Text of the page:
Monthly Archives: July 2009
|How to become the (UN)official photographer||27 Jul 2009|
You may have purchased your first digital SLR and have been shooting almost everything in sight to learn everything about your camera. You may have even attended a photography class. You are now attending a friend or relative’s wedding and you feel you want to prove that you can also do what the official photographer can do.
I’m here to give you some tips on how to become an effective (UN)official photographer.
First, I have to remind you that the couple has made a considerable investment on their photographer to capture everything according to their style and budget. Scrambling for position with the official photographer would be a bad idea. The couple also intended you to enjoy their wedding. So, just enjoy the wedding.
Tip no. 1 – Shoot the things or moments that the photographer is not shooting. We can’t be in all places at all times, so you have many choices on what to shoot.
Tip no. 2 – Wait and watch the photographer move and position. That alone is a learning experience. Shoot the photographer while at work. Most couples can’t see how we work and it would be nice to document it.
Tip no. 3 – Shoot at a different angle. Different from usual eye-level shot.
We, photographers shoot at low level or we use a chair to get a high level shot.
Tip no. 4 – If the photographer is doing the pictorial with the couple, better not shoot there. But if you insist, concentrate more on in-between poses. Those are natural moments most couple would love to see.
Tip no. 5 – Use one fixed lens. A 50mm/1.8 is a very cheap lens and is very good. Your natural instinct is that you may feel you are limited a certain angle. Most photographers use zooms during weddings. No zooms have 1.8 aperture, so you have an advantage already. Work within the limitation of a fixed lens and you’ll discover that it has no limitations after all. :)
For photo journalistic shots, fixed lens has its advantage. For moments that happen in split-second, we don’t have the time to zoom and recompose. If we do that, we miss the moment already. Our eyes are trained already in different focal length which means if we feel a moment is about to happen, even if we are not looking at the viewfinder, we know already how to compose. Zooms gives us too many decisions to make, which are unnecessary for split-second moments.
Tip no. 6 – Shoot the people around you. Have fun with the camera with your friends. Do your own pictorial. We are mostly concentrated on the couple and we just do a few poses of other guests. All guests prepared a lot for the wedding and they would want as much pictures as possible. It would also be nice to put those on facebook! :)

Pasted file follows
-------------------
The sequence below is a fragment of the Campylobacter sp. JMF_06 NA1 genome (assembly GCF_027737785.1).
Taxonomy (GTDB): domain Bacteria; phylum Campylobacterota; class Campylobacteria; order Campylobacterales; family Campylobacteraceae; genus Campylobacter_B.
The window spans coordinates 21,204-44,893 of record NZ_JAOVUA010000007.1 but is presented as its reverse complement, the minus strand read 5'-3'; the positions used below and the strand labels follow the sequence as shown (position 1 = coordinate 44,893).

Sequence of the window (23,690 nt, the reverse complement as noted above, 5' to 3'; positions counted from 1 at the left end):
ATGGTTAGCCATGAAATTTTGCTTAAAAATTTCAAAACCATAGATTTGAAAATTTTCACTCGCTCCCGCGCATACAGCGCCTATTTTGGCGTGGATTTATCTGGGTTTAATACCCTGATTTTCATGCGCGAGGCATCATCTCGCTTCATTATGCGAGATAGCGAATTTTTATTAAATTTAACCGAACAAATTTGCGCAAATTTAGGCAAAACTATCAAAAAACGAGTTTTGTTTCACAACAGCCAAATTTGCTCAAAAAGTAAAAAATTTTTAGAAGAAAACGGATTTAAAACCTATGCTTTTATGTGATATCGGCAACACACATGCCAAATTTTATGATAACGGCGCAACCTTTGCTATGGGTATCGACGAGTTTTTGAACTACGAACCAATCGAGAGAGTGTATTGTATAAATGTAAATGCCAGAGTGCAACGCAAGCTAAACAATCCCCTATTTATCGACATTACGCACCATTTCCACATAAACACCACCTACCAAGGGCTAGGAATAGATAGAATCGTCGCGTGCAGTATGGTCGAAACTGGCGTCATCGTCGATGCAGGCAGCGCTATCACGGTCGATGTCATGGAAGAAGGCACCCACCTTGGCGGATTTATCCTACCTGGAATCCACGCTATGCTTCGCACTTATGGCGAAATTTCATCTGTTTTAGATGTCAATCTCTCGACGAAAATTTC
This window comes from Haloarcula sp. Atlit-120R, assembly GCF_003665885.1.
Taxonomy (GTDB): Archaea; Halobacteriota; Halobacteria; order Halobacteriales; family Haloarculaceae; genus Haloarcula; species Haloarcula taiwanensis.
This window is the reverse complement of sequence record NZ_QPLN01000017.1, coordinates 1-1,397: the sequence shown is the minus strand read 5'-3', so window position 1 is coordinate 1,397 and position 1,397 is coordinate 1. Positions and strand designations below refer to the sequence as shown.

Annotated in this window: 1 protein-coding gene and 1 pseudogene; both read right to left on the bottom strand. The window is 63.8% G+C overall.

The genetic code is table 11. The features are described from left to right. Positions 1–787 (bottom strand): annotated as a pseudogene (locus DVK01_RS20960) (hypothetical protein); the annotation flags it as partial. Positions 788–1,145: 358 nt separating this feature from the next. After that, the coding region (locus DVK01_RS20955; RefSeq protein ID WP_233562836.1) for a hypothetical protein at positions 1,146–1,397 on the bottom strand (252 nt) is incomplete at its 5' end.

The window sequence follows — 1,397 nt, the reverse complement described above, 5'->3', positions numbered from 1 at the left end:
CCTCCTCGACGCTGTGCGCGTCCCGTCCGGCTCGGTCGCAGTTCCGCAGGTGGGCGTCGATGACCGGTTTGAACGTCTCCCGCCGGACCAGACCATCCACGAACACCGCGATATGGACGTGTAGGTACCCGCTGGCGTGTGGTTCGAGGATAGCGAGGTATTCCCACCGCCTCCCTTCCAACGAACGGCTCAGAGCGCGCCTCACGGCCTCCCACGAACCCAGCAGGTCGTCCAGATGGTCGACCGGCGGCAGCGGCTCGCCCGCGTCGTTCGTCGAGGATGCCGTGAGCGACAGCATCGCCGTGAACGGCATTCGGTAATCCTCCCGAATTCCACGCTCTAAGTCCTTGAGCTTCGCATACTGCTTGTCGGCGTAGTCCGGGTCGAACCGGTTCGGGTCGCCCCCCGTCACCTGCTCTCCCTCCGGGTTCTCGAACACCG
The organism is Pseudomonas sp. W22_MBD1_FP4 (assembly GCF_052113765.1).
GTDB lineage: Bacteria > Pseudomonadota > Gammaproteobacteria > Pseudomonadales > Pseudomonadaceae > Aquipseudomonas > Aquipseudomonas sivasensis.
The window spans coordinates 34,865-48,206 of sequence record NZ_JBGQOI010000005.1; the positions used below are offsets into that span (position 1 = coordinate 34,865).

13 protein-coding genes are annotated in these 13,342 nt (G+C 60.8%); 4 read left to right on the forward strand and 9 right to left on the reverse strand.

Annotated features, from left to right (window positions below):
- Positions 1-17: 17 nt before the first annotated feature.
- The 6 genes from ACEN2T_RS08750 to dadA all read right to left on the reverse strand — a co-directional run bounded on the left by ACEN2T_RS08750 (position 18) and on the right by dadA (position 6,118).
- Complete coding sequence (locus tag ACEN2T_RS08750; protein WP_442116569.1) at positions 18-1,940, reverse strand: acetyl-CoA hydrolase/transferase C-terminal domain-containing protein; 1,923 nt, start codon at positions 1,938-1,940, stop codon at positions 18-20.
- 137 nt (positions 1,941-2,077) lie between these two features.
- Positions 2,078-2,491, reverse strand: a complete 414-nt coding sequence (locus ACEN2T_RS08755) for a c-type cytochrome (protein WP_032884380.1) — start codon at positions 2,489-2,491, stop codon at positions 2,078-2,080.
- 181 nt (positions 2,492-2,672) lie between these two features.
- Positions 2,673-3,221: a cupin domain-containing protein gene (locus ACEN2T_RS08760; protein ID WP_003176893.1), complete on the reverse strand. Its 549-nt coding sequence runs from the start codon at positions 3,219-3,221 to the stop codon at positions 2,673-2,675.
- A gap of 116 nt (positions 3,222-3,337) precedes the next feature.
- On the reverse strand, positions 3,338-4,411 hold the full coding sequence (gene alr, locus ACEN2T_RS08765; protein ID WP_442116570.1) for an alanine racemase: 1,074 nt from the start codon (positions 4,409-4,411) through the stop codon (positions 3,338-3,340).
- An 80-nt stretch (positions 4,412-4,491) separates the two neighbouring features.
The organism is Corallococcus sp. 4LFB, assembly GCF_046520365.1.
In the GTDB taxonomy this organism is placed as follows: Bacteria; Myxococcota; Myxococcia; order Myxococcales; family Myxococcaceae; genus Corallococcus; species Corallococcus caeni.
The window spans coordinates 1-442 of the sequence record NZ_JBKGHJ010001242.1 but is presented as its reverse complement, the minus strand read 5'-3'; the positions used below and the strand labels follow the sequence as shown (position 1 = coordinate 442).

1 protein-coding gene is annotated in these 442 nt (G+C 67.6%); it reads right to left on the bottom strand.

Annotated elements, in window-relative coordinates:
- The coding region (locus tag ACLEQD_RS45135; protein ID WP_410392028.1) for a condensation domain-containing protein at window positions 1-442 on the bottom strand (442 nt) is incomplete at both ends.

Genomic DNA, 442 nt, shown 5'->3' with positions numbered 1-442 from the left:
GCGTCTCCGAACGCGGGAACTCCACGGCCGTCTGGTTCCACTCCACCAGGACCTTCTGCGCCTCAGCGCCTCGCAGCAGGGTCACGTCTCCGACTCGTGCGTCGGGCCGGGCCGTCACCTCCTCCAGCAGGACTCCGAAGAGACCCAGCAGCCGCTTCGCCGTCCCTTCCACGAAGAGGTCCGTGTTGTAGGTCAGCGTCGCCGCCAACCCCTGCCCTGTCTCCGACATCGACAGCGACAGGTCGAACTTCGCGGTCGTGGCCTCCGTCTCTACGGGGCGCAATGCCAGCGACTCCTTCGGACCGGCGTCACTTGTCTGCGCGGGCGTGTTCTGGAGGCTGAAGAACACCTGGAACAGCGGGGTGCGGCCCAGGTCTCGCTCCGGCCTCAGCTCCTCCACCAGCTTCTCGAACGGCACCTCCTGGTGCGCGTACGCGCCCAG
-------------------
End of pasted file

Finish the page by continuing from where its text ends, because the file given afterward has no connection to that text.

Tip no. 7 – Shoot a lot of details. Shoot the flowers, decorations, everything you think the couple have spent on. We also shoot that but it would be a nice practice should you become the official photographer in the future.
Tip no. 8 – Invest a lot of time in selecting and post production. This is the hard part but even if you have the best camera and best lens, you still have to push a little to reveal the real impact of your photos.
Tip no. 9 – Print it. We are in the digital world and most pictures are left unprinted. Have them printed or at least a few favorite ones.
Tip no. 10 – Seek critique from friends. This is the only way to learn. Seeking critique from professional photographers is a good option. For weddings, it is more valuable to hear the opinion of friends and relatives.
|For MJ fans out there||19 Jul 2009|
Yesterday, July 18 was the wedding of Jinggay and Pocholo. Jinggay loves music so much that she has a very wide collection of CDs from different genres. I also found some 45s in her room. One of the 45 discs is a Michael Jackson Beat it 45.
Most artists in her collection have created timeless music already which includes Elvis, Beatles and Michael Jackson. Here’s a picture of their wedding rings which symbolize timeless marriage, just like the music of Michael Jackson. :)
|Jong + Monique||08 Jul 2009|
Last July 2 was a special gathering of wedding suppliers in Boracay. We were guests of Jong and Monique on their wedding that day. Even though most guests experienced some hassles due to plane rerouting to Kalibo, I didn’t hear any of them complaining.
|A Boracay Wedding||06 Jul 2009|
Jong and Monique’s love story can be described as “far from ideal” before they met God in their life. Right now it’s all perfect and their wedding in Boracay last July 2 was a great experience.
In the middle of the ceremony, the rainbow appeared. What a perfect scene for a couple who found God in their lives and now it’s all beautiful.
Most weddings I’ve covered would spend so much to put some special effects. This one so special, very classy, very effortless, very heartwarming.